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Wednesday, November 26, 2014
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Published: Thursday, 11/3/2005

Ballot issues just politics, not reforms

With Election Day coming up, much is being thrown at us about State Issues 2, 3, 4, and 5, which will dramatically change our Ohio Constitution.

In the 60 years I have been an Ohio resident (actively participated in the election process for more than half of them; 11 years on Ottawa County Election Board) it has been with great pride that I boast of the honesty and fairness that I have seen displayed.

I can t say that I m pleased with all people in power and the way they have served the office to which we have elected them, but we did it, not the election system.

These drastic amendments stand to make our elections more susceptible to voter fraud, make politicians less accountable, put more power in the hands of special interest groups, allow appointed bureaucrats to spend unlimited tax dollars, and give out-of-state millionaires the ability to spend their own personal fortunes to influence our Ohio elections.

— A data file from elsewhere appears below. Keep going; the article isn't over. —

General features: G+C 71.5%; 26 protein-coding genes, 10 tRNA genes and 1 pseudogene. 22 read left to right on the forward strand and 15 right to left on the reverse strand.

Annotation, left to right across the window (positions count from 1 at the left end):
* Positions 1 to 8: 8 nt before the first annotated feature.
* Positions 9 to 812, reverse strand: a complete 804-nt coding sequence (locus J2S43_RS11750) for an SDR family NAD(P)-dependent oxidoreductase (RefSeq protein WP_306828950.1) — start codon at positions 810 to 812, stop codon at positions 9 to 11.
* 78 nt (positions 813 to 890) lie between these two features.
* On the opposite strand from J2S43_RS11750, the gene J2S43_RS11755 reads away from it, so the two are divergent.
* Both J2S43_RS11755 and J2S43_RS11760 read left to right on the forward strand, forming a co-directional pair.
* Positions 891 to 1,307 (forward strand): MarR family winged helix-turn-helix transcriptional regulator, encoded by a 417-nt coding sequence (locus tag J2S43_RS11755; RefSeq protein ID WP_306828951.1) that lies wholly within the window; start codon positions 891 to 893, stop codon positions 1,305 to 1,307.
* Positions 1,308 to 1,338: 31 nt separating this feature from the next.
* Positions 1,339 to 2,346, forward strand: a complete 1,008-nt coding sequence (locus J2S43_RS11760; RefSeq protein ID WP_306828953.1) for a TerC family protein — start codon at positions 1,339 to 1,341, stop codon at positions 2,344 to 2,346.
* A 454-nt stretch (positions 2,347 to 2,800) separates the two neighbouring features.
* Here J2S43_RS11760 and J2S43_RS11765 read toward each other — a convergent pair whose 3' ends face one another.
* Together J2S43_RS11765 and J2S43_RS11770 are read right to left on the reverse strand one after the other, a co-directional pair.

These Ohio Constitution proposals are full of loopholes. They are not true political reform just more politics being played by out-of-state special interests who want to grab and control Ohio elections.

Keep our Ohio election system fair and square. Vote No on Issues 2, 3, 4, and 5.

YVONNE N. DARLING

Elmore, Ohio

The most successful lie of right-wing capitalism states that nobody else has solutions for governing. The truth is that most successful governments in the world are neither totally socialist nor totally capitalist. They are a harmonic blend of both. Any government which exclusively embraces one system over the other ultimately pays the price of totalitarianism.

Today, it s our choice. Government by the people or oil monarchy? U.S.A. or banana republic? It matters little if the puppets of a government are from a socialist dictator or the shills of corporate power monopolies. The results are the same: stolen elections, rich-poor chasm, enormous debt, state propaganda with media control, assassinations, expansionist wars supporting military-industrial businesses. It is a state of affairs where the Noes, Tafts, Blackwells, Delays, Roves, Cheneys, Rumsfelds, Enrons, Halliburtons, and Wal-Marts of the world thrive.